Upon her release from the hospital, Crawford played the role as Amy Nelson in I Saw What You Did (1965), another William Castle vehicle. She next starred as Monica Rivers in Herman Cohen's horror/thriller Berserk! (1968).
In October, 1968, her 29-year-old daughter, Christina, who was then acting in New York on the TV soap opera The Secret Storm, fell ill and needed immediate medical attention. Crawford offered to fill in for her and play Christina's role until she was well enough to return, which the producer readily agreed to. The implausibility of Crawford playing a 28 year old woman on the soap, however, was coupled by her apparent intoxication on the live telecast. Christina held it against her, blaming her because she was fired from the role the following year.
Crawford's appearance as the blind, but ruthless, Claudia Menlo on a 1969 TV episode of Night Gallery, titled Eyes, marked one of Steven Spielberg's earliest directing jobs.
She starred on the big screen one final time, playing Dr. Brockton in Herman Cohen's sci-fi/horror Trog (1970), rounding out a career spanning more than 40 years and over 80 motion pictures.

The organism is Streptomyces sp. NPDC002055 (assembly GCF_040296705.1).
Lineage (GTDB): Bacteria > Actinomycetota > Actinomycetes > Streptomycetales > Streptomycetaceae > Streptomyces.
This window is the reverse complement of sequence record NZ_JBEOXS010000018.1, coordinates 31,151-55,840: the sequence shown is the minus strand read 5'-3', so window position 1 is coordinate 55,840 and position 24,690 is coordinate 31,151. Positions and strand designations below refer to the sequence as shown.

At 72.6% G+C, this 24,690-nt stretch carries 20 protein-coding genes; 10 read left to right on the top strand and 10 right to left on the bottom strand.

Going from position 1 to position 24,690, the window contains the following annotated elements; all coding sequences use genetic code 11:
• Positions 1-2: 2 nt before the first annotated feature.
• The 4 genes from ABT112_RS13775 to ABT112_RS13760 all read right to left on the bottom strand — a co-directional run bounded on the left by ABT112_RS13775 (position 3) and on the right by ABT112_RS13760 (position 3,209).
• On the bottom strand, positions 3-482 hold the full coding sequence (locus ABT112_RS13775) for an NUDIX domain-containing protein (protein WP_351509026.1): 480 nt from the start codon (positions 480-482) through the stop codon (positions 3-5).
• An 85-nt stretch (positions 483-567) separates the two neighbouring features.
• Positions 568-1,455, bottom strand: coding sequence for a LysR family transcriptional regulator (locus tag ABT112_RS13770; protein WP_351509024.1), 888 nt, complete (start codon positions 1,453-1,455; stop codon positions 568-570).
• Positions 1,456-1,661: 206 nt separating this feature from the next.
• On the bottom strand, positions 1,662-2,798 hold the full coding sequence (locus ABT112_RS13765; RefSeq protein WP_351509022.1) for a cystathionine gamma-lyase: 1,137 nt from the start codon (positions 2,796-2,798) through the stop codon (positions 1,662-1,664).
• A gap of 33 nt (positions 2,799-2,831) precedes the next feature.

Crawford made three more TV appearances, as Stephanie White in an episode of The Virginian (1970) titled The Nightmare, as a board member in an episode of The Name of the Game (1971) titled Los Angeles, and as Allison Hayes in the made-for-TV movie Beyond the Water's Edge (1972).
In 1970, she was presented with the Cecil B. DeMille Award by John Wayne on the Golden Globes, which was telecast from the Cocoanut Grove at The Ambassador Hotel in Los Angeles. She also spoke at her "alma mater," Stephens College, from which she never graduated.
Her book, My Way of Life, was published in 1971 by Simon and Schuster. In September 1973, she moved from apartment 22-G to the smaller apartment 22-H in the Imperial House. Her last public appearance was September 23, 1974, at a party honoring her friend Rosalind Russell at New York's Rainbow Room. On May 8, 1977, Crawford gave away her Shih Tzu dog named Princess Lotus Blossom.
Joan Crawford died two days later at her New York apartment of a heart attack, while also ill with pancreatic cancer. A funeral was held at Campbell Funeral Home, New York, at 10 a.m. on May 13, 1977. All four of her adopted children attended, as did her niece, Joan Crawford LeSueur (aka Joan Lowe), the daughter of her late brother, Hal LeSueur, who had died in 1963. Crawford's Last Will and Testament was read to the family that evening.